Travel to competitive games will be another challenge, with the document recommending where practical players travel to matches individually by car. If a bus is required, then it needs to be thoroughly cleaned before and after each journey.

If hotels are required, World Rugby recommend that players are given individual rooms, that the entire travelling party are staying on the same floor and players and staff will need to meet in private rooms for meals and team meetings.

Clubs and unions should appoint Covid-19 managers to liaise with public health officials and a lead person to implement the plans.

They must speak to their insurers before proceeding with training to ensure they are covered.

Every day, the team facility must be thoroughly cleaned and clubs need to put in place an isolation room on-site in case of infection.

Rugby is currently listed as being part of stage five of the lifting of restrictions in Ireland, meaning a return to activity on August 10. While the IRFU have welcomed the road-map to a return, they have not yet outlined their plans for getting the players back on the pitch.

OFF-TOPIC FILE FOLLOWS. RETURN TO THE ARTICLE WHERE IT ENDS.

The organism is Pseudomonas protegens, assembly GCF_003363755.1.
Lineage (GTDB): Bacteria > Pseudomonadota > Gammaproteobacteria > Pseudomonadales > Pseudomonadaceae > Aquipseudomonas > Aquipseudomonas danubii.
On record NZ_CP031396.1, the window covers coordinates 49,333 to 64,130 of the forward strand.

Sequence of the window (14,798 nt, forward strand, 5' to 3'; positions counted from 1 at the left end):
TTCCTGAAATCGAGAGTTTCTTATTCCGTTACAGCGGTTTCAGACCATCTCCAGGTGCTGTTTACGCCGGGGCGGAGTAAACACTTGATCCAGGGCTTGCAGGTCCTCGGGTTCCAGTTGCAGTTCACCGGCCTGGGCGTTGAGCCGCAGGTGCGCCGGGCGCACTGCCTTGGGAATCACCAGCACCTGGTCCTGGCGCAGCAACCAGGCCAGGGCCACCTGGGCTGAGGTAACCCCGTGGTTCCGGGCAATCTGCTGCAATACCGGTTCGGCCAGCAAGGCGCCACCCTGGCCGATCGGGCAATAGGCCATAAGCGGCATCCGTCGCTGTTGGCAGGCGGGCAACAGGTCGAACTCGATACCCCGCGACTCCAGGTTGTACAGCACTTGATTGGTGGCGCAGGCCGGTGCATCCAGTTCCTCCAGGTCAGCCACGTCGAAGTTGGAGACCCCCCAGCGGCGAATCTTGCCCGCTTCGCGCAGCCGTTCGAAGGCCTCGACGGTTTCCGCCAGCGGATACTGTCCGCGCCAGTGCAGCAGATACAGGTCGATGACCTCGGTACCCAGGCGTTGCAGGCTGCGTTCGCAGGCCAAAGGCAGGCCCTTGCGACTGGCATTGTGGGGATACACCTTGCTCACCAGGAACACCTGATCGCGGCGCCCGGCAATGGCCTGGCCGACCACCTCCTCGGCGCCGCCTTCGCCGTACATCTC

Players were expecting to return to training on May 18, but that now seems unlikely.

Ireland's summer tour to Australia will be cancelled in the coming days and there is uncertainty about every element of the schedule.

"We have been working in full collaboration with unions, regions, competitions and players in preparing a set of guidelines that are WHO compliant in a rugby context," Dr Falvey said.

"They outline all the necessary considerations and steps for players, coaches, clubs, unions and competitions and will be updated regularly as the advice and environment evolves.

"Initial feedback has been extremely positive, and it is certainly prudent that we have a standardised and ready-to-mobilise approach when it is safe and appropriate to resume steps towards playing in the context of easing social-distancing measures."